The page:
This is a simple version of an ancient game played all over the world. It is also called Mancala. What tactics will increase your chances of winning?

The opposite vertices of a square have coordinates (a,b) and (c,d). What are the coordinates of the other vertices?

Imagine you are suspending a cube from one vertex and allowing it to hang freely. What shape does the surface of the water make around the cube?

If you can copy a network without lifting your pen off the paper and without drawing any line twice, then it is traversable. Decide which of these diagrams are traversable.

How many moves does it take to swap over some red and blue frogs? Do you have a method?

Start with a large square, join the midpoints of its sides, you'll see four right angled triangles. Remove these triangles, a second square is left. Repeat the operation. What happens?

Imagine a large cube made from small red cubes being dropped into a pot of yellow paint. How many of the small cubes will have yellow paint on their faces?

Show that among the interior angles of a convex polygon there cannot be more than three acute angles.

Mathematics is the study of patterns. Studying pattern is an opportunity to observe, hypothesise, experiment, discover and create.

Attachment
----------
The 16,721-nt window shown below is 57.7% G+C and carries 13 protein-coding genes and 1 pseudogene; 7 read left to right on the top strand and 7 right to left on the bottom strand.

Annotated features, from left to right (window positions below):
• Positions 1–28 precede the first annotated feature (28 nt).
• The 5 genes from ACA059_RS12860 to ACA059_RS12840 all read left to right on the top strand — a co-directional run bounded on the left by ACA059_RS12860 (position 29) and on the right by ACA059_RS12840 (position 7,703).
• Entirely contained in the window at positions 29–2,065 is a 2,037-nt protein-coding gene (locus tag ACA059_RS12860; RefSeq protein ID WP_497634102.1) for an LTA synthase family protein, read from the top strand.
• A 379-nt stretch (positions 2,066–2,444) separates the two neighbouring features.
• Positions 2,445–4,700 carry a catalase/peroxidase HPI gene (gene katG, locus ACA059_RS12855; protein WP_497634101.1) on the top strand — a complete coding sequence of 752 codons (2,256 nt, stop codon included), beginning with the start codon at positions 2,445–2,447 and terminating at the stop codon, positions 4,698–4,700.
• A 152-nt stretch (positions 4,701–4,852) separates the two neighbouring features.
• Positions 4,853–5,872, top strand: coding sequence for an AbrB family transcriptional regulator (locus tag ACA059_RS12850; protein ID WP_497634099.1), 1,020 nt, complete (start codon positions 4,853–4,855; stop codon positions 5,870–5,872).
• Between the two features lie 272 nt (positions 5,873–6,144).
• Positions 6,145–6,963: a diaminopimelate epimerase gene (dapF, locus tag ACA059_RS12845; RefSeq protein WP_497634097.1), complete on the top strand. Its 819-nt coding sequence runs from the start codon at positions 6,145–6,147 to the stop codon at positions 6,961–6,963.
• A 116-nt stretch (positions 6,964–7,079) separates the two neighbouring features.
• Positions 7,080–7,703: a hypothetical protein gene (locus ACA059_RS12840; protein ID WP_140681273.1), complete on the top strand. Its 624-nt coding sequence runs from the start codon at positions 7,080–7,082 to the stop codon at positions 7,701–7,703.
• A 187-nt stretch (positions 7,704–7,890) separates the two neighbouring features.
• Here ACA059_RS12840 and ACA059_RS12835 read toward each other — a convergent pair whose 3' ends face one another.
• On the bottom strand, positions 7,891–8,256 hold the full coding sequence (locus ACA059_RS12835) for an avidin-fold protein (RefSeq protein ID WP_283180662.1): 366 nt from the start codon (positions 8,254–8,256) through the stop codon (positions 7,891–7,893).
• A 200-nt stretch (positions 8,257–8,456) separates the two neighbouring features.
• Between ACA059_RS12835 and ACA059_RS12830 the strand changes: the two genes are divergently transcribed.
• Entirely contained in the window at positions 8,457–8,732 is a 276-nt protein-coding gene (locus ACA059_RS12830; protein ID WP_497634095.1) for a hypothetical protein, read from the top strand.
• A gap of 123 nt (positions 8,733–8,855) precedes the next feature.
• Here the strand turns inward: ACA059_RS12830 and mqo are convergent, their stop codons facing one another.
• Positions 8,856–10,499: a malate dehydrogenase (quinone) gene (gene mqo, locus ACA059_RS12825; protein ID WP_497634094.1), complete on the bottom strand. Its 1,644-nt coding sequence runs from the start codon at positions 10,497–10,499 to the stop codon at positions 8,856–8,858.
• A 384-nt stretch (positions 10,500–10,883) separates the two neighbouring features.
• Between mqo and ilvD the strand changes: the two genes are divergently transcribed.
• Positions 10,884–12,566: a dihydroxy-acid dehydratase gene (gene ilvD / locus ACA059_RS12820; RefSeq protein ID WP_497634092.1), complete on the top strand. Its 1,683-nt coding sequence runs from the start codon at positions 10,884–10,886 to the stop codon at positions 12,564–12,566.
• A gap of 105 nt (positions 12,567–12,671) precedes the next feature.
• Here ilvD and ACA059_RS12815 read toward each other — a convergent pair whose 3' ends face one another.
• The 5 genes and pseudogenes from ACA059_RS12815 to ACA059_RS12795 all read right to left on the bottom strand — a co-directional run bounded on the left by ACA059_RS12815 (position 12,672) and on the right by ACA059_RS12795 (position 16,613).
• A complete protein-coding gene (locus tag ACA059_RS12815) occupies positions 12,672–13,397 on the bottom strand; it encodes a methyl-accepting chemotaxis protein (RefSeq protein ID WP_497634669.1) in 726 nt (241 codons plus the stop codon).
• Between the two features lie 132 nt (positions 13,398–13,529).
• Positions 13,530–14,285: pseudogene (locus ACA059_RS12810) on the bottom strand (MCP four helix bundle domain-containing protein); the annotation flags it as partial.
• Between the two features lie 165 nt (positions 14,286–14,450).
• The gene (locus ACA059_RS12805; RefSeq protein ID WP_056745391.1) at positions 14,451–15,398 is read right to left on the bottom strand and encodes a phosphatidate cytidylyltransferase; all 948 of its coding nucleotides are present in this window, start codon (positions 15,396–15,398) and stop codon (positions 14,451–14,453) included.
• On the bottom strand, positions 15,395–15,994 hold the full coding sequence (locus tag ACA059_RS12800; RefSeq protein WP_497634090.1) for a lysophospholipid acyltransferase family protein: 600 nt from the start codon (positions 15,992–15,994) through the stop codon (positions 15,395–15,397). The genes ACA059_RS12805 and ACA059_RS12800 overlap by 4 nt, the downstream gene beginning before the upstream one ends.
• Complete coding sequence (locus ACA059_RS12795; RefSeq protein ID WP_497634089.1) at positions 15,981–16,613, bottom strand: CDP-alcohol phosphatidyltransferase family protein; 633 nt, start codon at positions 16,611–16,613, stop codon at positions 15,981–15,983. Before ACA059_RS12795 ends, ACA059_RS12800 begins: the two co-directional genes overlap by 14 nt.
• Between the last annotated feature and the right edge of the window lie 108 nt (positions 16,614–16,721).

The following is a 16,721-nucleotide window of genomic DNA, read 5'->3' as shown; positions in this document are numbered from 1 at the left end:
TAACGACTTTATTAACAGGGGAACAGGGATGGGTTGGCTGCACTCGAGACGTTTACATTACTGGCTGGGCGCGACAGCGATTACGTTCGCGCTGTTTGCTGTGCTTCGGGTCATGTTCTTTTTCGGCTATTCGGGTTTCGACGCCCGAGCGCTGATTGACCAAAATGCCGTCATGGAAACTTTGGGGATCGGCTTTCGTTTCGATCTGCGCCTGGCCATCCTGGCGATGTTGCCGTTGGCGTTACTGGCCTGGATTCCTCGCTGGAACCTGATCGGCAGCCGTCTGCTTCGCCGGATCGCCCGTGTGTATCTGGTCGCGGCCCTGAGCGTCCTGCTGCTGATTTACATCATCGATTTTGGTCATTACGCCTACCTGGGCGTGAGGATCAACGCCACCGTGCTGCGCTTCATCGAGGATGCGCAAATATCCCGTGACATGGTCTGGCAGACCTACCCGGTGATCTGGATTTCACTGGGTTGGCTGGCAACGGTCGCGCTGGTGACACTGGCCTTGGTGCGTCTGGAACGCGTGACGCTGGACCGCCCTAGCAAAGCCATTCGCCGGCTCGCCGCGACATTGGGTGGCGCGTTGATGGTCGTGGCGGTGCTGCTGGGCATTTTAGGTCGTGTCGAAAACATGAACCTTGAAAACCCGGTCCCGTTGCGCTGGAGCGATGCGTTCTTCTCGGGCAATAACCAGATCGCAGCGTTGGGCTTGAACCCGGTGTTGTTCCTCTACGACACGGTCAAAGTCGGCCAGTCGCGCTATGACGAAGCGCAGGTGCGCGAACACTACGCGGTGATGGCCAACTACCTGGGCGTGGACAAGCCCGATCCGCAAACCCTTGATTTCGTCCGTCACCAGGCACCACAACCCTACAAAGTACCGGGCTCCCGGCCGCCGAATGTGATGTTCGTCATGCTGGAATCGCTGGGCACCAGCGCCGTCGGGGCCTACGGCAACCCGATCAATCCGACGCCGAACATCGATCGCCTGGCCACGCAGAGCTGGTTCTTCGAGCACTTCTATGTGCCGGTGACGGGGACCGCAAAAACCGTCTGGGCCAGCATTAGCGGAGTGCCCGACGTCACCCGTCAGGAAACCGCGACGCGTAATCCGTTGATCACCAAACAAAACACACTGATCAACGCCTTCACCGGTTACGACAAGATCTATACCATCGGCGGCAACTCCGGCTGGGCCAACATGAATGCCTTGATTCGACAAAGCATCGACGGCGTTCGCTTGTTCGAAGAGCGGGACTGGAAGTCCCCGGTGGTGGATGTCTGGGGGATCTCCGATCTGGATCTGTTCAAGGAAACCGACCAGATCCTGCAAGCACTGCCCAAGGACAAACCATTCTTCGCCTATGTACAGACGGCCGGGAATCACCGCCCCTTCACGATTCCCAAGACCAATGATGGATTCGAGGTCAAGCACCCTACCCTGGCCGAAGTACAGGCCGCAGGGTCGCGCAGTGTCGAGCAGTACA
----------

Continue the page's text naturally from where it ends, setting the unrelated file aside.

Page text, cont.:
The triangle OMN has vertices on the axes with whole number co-ordinates. How many points with whole number coordinates are there on the hypotenuse MN?

A right-angled isosceles triangle is rotated about the centre point of a square. What can you say about the area of the part of the square covered by the triangle as it rotates?

Can you dissect a square into: 4, 7, 10, 13... other squares? 6, 9, 12, 15... other squares? 8, 11, 14... other squares?

ABCD is a regular tetrahedron and the points P, Q, R and S are the midpoints of the edges AB, BD, CD and CA. Prove that PQRS is a square.

A visualisation problem in which you search for vectors which sum to zero from a jumble of arrows. Will your eyes be quicker than algebra?

Can you make a tetrahedron whose faces all have the same perimeter?

Can you find a rule which connects consecutive triangular numbers?

Can you find a way of representing these arrangements of balls?

In the game of Noughts and Crosses there are 8 distinct winning lines. How many distinct winning lines are there in a game played on a 3 by 3 by 3 board, with 27 cells?

Can you mentally fit the 7 SOMA pieces together to make a cube? Can you do it in more than one way?

A useful visualising exercise which offers opportunities for discussion and generalising, and which could be used for thinking about the formulae needed for generating the results on a spreadsheet.

A 2 by 3 rectangle contains 8 squares and a 3 by 4 rectangle contains 20 squares. What size rectangle(s) contain(s) exactly 100 squares? Can you find them all?

What can you see? What do you notice? What questions can you ask?

A cylindrical helix is just a spiral on a cylinder, like an ordinary spring or the thread on a bolt. If I turn a left-handed helix over (top to bottom) does it become a right handed helix?

What is the shape of wrapping paper that you would need to completely wrap this model?

What 3D shapes occur in nature. How efficiently can you pack these shapes together?

Can you describe this route to infinity? Where will the arrows take you next?